This week, we discuss the complex legacy of the Iraq War; why China and Russia are getting closer; how the pandemic affected correctional education; understanding the Russian General Staff; tensions between the U.S. and North Korea; and how teachers feel about restrictions on classroom discussions about race and gender.
Photo by Reuters
Twenty Years After the Iraq War: RAND Experts Reflect
On March 20, 2003, the United States invaded Iraq, setting off a long, costly, and bloody conflict—the effects of which are still being felt around the world today. We asked a group of RAND experts about the complicated legacy of the Iraq War, lessons the U.S. military learned (or didn't learn), the state of the Middle East today, and more.
Here's just a sample of what they had to say:
- “We should remember that we are only just beginning to understand the legacy,” said senior policy researcher Michelle Grisé. “We will gradually learn more about how the war has shaped the future of Iraq, geopolitical dynamics in the region, and our own political discourse.”
- Senior political scientist Michael Mazarr: “Iraq was the worst symptom of a larger malady—the Global War on Terror—which…ought to be viewed as one of the most disastrous strategic misjudgments in U.S. history.”
- Ambassador Charles Ries pointed out that the continued existence of party-based militias in Iraq is “grounds for deep concern as they seek to establish and defend specific territories in Iraq to the detriment of national development.”
- Kayla Williams, a senior policy researcher, former assistant secretary at the Department of Veterans Affairs, and an Iraq War veteran, emphasized the physical, mental, and emotional wounds experienced by those who served—and the long-term costs of providing veterans the care that they need.
- Jonathan Wong, associate director of the RAND Arroyo Center's Strategy, Doctrine, and Resources Program, is a former Marine Corps infantryman with two combat tours in Iraq. He said that he sees “little enthusiasm for thinking deeply about the lessons that could be learned and adapted to current adversaries.”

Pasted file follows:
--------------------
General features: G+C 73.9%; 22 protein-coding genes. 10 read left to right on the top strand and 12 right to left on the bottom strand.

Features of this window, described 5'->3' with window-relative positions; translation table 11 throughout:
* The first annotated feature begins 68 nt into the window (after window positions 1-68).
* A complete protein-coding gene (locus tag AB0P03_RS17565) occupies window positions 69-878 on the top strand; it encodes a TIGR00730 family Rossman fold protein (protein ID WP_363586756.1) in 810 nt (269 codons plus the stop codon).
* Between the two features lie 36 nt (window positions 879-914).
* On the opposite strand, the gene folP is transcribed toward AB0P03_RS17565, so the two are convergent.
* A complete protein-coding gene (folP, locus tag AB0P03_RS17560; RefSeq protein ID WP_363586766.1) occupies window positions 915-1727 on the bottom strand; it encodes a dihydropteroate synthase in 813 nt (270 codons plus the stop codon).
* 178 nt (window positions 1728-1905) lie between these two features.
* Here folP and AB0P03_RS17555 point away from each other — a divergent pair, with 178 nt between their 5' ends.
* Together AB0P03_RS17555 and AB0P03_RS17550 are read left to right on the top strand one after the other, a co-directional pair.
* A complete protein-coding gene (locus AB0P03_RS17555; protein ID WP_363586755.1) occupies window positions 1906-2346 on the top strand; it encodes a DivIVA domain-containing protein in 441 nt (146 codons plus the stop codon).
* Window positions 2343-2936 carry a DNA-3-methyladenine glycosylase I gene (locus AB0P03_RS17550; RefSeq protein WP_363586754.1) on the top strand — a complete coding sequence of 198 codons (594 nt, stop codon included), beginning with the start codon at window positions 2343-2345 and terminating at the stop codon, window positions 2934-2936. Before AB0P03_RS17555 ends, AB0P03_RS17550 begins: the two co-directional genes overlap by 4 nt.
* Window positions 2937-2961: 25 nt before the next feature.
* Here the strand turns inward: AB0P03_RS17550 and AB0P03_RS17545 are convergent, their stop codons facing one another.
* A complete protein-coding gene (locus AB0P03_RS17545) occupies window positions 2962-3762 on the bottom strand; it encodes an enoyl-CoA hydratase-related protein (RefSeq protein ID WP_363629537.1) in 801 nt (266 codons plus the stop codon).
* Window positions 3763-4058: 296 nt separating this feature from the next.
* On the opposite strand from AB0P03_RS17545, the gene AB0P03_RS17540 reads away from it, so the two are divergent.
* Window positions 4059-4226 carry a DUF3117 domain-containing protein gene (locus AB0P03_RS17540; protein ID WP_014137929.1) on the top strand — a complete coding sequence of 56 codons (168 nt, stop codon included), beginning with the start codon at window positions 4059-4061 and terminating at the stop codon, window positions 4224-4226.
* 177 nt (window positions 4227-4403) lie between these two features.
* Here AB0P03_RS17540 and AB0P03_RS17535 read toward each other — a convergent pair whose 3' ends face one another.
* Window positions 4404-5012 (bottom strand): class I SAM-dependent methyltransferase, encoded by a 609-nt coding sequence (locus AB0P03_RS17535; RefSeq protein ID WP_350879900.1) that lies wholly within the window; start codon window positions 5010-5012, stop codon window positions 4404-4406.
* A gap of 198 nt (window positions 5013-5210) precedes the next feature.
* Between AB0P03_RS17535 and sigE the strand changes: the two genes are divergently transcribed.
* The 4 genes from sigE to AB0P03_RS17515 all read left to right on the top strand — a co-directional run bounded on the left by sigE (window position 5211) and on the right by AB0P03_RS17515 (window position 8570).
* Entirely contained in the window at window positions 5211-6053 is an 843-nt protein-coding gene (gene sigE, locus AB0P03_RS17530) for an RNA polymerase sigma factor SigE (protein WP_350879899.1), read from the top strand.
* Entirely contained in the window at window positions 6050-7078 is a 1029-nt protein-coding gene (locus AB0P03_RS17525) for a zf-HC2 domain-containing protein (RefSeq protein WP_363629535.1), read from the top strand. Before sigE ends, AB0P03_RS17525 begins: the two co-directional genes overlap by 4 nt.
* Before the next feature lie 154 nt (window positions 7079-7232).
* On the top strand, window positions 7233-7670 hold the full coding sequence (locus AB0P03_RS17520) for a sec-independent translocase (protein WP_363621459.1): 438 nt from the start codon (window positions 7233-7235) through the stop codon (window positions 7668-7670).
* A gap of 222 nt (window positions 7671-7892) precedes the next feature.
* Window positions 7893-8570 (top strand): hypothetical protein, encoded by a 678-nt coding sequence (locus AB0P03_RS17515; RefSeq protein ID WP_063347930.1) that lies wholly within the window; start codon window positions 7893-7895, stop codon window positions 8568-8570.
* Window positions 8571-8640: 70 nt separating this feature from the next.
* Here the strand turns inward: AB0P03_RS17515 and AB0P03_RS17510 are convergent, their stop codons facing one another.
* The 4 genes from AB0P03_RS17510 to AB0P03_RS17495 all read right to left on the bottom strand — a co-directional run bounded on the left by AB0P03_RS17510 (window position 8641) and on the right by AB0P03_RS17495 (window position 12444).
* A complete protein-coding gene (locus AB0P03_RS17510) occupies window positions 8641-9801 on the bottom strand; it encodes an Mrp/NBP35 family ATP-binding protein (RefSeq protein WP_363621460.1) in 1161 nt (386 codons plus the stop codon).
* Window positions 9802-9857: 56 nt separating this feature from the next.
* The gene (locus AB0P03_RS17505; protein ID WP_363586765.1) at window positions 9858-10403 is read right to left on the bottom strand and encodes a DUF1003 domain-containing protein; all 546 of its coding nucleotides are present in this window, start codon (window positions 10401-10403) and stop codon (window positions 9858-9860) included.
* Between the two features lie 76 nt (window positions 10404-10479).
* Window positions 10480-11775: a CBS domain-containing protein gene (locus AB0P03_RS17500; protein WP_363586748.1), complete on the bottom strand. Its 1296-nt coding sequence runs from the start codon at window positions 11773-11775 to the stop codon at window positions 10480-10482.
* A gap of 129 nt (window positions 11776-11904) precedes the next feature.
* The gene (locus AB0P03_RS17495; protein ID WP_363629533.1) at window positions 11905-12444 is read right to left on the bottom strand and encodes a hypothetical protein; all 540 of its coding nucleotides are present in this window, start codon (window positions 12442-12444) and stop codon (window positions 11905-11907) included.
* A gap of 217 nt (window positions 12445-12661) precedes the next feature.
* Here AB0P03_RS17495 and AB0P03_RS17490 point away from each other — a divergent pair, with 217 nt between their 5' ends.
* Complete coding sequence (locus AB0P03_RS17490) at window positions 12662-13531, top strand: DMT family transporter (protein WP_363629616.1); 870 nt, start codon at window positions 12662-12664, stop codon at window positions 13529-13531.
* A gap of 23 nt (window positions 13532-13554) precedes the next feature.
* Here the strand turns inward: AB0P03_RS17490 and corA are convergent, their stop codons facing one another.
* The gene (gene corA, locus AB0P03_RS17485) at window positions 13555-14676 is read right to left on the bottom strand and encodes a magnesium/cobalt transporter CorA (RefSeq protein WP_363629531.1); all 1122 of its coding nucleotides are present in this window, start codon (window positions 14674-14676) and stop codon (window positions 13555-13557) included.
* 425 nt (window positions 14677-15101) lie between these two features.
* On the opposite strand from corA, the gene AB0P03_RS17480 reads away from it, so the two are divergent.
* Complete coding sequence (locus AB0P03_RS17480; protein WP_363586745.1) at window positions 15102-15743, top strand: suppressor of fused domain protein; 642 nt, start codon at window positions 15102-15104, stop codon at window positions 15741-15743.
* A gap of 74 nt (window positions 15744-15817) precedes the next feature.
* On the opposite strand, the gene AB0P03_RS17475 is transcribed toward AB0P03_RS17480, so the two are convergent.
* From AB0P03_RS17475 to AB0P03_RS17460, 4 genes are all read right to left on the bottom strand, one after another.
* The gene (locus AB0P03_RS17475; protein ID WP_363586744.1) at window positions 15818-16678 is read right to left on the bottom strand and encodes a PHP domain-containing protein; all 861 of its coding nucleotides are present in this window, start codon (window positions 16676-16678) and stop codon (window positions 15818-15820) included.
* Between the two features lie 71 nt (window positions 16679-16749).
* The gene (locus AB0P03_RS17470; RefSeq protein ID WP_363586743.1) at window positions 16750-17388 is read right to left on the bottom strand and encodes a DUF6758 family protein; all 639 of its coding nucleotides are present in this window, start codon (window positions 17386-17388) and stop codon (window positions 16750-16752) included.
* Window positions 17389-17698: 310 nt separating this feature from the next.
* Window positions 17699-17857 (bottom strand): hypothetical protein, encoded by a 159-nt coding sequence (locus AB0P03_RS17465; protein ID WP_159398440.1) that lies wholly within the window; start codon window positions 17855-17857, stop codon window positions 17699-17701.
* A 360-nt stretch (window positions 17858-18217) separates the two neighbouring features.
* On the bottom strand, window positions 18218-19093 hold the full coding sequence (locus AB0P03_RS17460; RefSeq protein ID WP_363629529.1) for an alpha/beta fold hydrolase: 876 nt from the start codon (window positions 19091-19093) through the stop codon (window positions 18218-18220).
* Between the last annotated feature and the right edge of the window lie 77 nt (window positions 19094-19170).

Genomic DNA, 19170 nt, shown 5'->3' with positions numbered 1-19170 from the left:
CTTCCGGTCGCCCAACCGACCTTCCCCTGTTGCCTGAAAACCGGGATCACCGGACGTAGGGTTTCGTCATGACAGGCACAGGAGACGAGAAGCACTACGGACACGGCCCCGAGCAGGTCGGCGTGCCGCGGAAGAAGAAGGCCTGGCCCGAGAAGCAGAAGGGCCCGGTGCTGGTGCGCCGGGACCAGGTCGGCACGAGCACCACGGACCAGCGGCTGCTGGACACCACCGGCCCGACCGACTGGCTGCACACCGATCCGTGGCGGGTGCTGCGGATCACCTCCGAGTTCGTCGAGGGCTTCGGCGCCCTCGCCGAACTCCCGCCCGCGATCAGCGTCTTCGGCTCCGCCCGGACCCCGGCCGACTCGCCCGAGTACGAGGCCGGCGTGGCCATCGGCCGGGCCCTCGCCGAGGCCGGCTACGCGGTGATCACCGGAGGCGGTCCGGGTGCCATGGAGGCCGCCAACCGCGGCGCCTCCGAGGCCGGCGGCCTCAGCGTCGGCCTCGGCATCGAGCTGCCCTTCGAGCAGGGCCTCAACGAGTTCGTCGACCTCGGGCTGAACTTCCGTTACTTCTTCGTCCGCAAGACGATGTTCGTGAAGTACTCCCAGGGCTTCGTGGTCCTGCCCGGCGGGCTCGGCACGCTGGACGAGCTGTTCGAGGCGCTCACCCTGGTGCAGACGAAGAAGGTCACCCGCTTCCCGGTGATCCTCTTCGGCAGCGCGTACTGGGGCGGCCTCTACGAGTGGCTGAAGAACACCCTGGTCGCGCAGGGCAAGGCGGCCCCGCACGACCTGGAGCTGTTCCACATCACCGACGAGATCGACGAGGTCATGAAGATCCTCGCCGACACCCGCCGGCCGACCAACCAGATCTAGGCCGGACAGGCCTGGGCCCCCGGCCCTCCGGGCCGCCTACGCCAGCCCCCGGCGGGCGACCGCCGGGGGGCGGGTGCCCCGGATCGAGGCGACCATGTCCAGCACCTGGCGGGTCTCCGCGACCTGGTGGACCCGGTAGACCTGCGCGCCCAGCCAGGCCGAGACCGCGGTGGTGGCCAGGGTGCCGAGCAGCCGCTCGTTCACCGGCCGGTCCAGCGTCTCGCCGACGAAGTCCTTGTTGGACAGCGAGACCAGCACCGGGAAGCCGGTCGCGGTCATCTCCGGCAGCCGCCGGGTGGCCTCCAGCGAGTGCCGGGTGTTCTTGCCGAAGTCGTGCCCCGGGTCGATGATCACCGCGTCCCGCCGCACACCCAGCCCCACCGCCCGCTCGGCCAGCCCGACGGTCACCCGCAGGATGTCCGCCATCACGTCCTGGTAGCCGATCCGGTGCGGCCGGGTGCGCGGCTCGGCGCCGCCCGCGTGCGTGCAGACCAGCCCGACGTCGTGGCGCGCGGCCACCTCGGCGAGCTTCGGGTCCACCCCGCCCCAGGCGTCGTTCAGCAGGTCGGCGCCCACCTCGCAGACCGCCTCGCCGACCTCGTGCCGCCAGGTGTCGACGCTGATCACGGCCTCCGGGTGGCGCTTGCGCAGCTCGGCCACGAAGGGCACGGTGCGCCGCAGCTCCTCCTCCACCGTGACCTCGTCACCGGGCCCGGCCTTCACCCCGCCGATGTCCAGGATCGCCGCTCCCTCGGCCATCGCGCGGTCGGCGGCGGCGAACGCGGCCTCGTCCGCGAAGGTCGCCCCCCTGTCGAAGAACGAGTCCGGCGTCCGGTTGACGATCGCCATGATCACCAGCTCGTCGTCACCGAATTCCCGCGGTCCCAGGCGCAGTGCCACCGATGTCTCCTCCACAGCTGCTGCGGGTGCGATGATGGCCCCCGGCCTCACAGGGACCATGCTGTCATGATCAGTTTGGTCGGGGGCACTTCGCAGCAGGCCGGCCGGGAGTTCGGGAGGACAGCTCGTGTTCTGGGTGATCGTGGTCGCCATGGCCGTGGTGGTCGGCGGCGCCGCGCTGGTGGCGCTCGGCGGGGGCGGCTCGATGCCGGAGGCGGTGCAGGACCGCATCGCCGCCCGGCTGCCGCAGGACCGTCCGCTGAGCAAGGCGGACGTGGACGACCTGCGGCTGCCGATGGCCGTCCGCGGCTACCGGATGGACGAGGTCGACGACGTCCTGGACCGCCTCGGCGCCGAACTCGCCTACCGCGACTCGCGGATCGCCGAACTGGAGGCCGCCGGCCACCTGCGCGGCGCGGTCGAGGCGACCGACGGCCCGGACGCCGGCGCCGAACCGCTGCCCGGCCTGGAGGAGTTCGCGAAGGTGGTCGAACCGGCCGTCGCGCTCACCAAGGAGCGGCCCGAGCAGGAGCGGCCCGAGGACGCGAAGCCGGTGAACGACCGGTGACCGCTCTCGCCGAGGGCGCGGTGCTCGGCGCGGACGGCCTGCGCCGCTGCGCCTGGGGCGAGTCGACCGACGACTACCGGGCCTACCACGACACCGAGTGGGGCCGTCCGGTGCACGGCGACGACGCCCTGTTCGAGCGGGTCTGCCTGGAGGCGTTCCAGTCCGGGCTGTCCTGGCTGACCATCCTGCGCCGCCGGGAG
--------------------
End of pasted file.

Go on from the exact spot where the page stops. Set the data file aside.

- Raphael Cohen, director of RAND Project AIR FORCE's Strategy and Doctrine Program and an Iraq War veteran, said the conflict has left Americans questioning not only the viability of armed nation-building but whether “the United States should be militarily involved abroad at all.”
Chinese President Xi Jinping met with Russian President Vladimir Putin in Moscow this week. A 2021 RAND report provides some context for this visit. Overall, the findings suggest that the China-Russia relationship is likely to keep growing stronger. Not only do the two countries share a perceived threat from the United States, but they also benefit from cooperation on key issues. Further, as lead author Andrew Radin pointed out on Twitter this week, sanctions from the war in Ukraine could make Russia more dependent on China.
The pandemic continues to have profound effects on society. However, discussions about these lingering impacts often omit the 1.2 million incarcerated adults in federal and state prisons. A new RAND report examines COVID-19 infection rates in U.S. prisons, assesses the immediate effects of COVID-19 on prison education programs, and considers potential long-term changes to correctional education that may result from the pandemic.
The Russian General Staff has broad authority to ensure the defense of the Russian state. It is unlike any single organization within the U.S. defense establishment. A new RAND report looks at this institution's capacity to influence Russia's national security decisionmaking. Although the analysis focuses on fighting in Ukraine from 2014 to 2021 and in Syria from 2015 to 2019, the authors identify issues that may at least partly explain the Russian military's struggles since the wider invasion of Ukraine began in early 2022.
Photo by KCNA/Pool/Latin America News Agency/Reuters
North Korea Is Forcing U.S. Military Counters
According to recent reports, U.S. Indo-Pacific commander Admiral John Aquilino has said that the United States would “immediately” shoot down any intercontinental ballistic missile fired over Guam or into the Pacific region. North Korean officials responded, stating that such an act would be “regarded as a clear declaration of war against the DPRK.” Is Pyongyang forcing Washington's hand? RAND's Bruce Bennett breaks down the latest tense exchange in U.S.-North Korea relations.
Photo by Getty Images
Amplifying Teachers' Voices: Q&A with RAND's Ashley Woo
At least 18 U.S. states have restricted how teachers can address topics related to race, gender, and other “divisive concepts” in the classroom. A recent RAND survey asked more than 8,000 teachers how these restrictions—and the national debate surrounding them—affect their work. In a new Q&A, lead author Ashley Woo, a former elementary school teacher, discusses the study findings, why the data is meaningful to policymakers, and how she hopes to continue highlighting educators' voices through her research.
Listen to the Recap
Get Weekly Updates from RAND
If you enjoyed this weekly recap, consider subscribing to Policy Currents, our newsletter and podcast.